Porto Cervo Wrap Up

It was like being a kid in a candy store.  First of all I was lucky enough to be onboard a lovely 48meter Perini Navi, Helios.  The owners were gracious and very interesting to talk with on a variety of subjects from sailing to the economy in Michigan to national political campaigns.    I am always grateful that my chosen sport of sailing allows me to interact and get to know a huge variety of people, from the knuckleheads who are my dear friends, to the elite of the elite in worldwide business who own these boats.  Truth be told, I am always a tiny bit nervous when I meet a new owner as I am on their vessel.  That makes it even better when they turn out to be really cool people.

Maltese Falcon

On the third night I was invited aboard The Maltese Falcon for dinner.  The new owner who had evidently only owned her for about 10 days hosted a few meals where she was getting to know some of the owners and sailors from neighboring yachts.  Dinner was delicious, the guest entertaining and the boat spectacular. We had sushi, rack of lamb WITH mint sauce as well as a grilled salmon.  I sat next to a friend of the owner’s who claimed that English was the absolute worst of the 6 languages he spoke, so we settled on French.  It was great to be able to practice but I sincerely wonder if he regretted it at some point with my horrid accent.  C’est la vie J!

The woman who owns the Falcon and her son gave me a great tour of all of the accommodations onboard.  It is pretty spectacular and it was fun to see them still discovering new push buttons which operate everything and at one point a head they didn’t even know was there.  Everything inside is curved and fluid and the very coolest part is the way the masts are incorporated into the interior design.  The 3 or 4 floors around the center mast have glass windows in them so it looks a little like the elevator in Lost in Space or like multi-layered windows in an aquarium.  Very cool.  Oh and everyone onboard, crew, guest and owner were absolutely lovely.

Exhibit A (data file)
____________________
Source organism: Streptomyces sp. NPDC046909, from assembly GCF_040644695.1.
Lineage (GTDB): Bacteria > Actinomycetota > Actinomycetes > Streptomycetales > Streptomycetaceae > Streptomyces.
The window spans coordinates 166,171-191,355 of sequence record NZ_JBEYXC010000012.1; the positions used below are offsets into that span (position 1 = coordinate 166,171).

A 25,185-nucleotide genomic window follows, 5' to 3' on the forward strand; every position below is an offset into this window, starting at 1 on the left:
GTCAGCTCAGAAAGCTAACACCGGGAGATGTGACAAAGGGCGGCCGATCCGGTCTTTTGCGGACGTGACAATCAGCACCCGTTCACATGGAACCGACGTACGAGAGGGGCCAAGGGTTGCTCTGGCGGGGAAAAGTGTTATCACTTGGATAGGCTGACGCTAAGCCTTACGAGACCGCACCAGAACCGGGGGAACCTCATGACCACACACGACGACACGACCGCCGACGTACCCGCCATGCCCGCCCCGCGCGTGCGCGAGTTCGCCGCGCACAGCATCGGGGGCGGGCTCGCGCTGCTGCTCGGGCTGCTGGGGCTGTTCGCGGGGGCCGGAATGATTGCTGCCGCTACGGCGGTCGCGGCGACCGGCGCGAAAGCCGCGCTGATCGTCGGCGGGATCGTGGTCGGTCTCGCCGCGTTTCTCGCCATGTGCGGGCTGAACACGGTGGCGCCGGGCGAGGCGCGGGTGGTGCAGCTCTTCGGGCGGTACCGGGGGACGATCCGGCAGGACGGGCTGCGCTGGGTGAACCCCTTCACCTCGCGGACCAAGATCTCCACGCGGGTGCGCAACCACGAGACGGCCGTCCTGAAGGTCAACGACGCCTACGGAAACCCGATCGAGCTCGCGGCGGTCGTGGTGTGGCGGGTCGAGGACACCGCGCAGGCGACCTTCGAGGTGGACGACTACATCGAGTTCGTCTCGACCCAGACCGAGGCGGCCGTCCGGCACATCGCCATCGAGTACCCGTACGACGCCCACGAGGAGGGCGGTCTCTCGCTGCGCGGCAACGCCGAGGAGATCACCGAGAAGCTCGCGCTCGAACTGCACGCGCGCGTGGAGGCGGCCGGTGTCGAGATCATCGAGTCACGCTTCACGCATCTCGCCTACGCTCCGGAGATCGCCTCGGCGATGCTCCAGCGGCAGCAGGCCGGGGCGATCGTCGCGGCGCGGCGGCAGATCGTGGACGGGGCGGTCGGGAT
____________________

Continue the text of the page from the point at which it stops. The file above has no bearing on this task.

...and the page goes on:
Team Perini was impressive on the organizational and technical side and the last night of after dinner fireworks confirmed their social and event planning prowess.  On our practice day we ended up with a couple of boat problems. The ‘ex boat captain’ in me kicked into gear as I closely observed the current professionals start solving problems.  Hutch who was sailing with us was invaluable but so was Bruce from Perini's ‘on-call rolodex’ that they had in this town.  Mechanics from Caterpillar?  They will be here by 2.  Electricians to assess the electrical controls on the engine?  Sure – 15 minutes.   Oh there is a problem with the B&G – management and technician are a 3 minute walk away.  One thing that I didn’t have time for was to get more of a tour and understanding of the mechanics below the decks.  I would have loved to get dirty in the engine room but with all of the experts I figured my experience working on 65hp engines would probably just get in the way :-)

Shoe horned into the dock

A couple of interesting tidbits.  Helios is one of only 2 boats that was there which has a single screw.  Can you imagine!  Double screws on a sailboat?  And then there is the anchor protocol. The boats generally med-moor.  This entails dropping an anchor off the bow and backing up to the quay where they put a pacerell or gang plank down. The boats are packed in with only a fender’s with between them.  Granted the fenders are the size of a small Vespa, but when they want to get out they don’t squeeze out while trying to pull up the anchor.  They send a diver out who has a float bag.  He attaches the float bag to the anchor, deploys it, the anchor floats up off of the bottom and the windlass pulls her in and up.